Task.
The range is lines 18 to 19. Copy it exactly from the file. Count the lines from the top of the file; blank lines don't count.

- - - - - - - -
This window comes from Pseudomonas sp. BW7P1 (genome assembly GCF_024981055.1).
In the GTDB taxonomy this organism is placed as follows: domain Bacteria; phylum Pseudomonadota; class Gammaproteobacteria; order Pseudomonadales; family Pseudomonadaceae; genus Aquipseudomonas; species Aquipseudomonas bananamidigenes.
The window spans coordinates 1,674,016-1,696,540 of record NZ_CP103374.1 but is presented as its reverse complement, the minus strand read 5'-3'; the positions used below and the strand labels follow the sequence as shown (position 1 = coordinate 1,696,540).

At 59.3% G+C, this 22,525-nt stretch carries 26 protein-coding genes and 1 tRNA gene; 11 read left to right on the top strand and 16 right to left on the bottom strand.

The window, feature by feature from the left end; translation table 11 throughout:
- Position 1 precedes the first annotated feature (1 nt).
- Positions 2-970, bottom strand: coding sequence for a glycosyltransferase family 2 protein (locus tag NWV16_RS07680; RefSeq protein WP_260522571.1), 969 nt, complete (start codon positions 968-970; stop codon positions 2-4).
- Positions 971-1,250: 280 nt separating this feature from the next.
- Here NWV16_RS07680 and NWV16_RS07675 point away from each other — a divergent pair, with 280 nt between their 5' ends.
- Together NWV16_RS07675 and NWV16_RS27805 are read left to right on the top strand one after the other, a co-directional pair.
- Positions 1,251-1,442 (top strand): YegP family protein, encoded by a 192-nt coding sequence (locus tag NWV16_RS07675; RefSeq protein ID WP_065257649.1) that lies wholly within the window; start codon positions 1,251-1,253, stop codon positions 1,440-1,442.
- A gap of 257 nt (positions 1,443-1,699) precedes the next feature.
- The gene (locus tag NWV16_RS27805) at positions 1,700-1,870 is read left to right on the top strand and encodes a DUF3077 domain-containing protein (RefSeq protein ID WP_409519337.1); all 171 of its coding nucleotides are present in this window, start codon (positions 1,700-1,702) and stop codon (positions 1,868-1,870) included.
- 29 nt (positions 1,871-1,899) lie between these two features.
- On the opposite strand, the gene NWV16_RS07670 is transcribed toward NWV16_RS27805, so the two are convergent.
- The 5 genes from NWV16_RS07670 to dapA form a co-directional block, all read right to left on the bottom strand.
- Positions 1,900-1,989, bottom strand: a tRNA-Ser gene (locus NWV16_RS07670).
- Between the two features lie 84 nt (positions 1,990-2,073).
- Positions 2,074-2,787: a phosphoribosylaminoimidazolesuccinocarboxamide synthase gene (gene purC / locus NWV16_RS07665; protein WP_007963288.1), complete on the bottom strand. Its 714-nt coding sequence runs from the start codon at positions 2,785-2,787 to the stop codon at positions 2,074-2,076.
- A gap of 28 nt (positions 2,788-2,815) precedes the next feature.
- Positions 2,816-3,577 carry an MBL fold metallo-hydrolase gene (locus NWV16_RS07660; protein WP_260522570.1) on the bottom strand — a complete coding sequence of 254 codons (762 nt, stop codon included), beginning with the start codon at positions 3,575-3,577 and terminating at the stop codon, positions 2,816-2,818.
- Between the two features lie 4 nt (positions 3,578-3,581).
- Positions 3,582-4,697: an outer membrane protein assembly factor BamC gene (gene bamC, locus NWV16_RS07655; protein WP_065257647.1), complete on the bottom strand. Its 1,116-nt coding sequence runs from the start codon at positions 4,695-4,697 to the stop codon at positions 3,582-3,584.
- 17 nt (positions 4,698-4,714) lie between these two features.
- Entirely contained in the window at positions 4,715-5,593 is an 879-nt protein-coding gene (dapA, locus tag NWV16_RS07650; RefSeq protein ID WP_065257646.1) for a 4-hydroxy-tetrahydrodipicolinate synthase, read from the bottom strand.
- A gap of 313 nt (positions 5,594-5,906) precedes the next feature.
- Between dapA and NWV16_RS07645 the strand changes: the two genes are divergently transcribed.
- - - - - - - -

- Between the two features lie 84 nt (positions 1,990-2,073).
- Positions 2,074-2,787: a phosphoribosylaminoimidazolesuccinocarboxamide synthase gene (gene purC / locus NWV16_RS07665; protein WP_007963288.1), complete on the bottom strand. Its 714-nt coding sequence runs from the start codon at positions 2,785-2,787 to the stop codon at positions 2,074-2,076.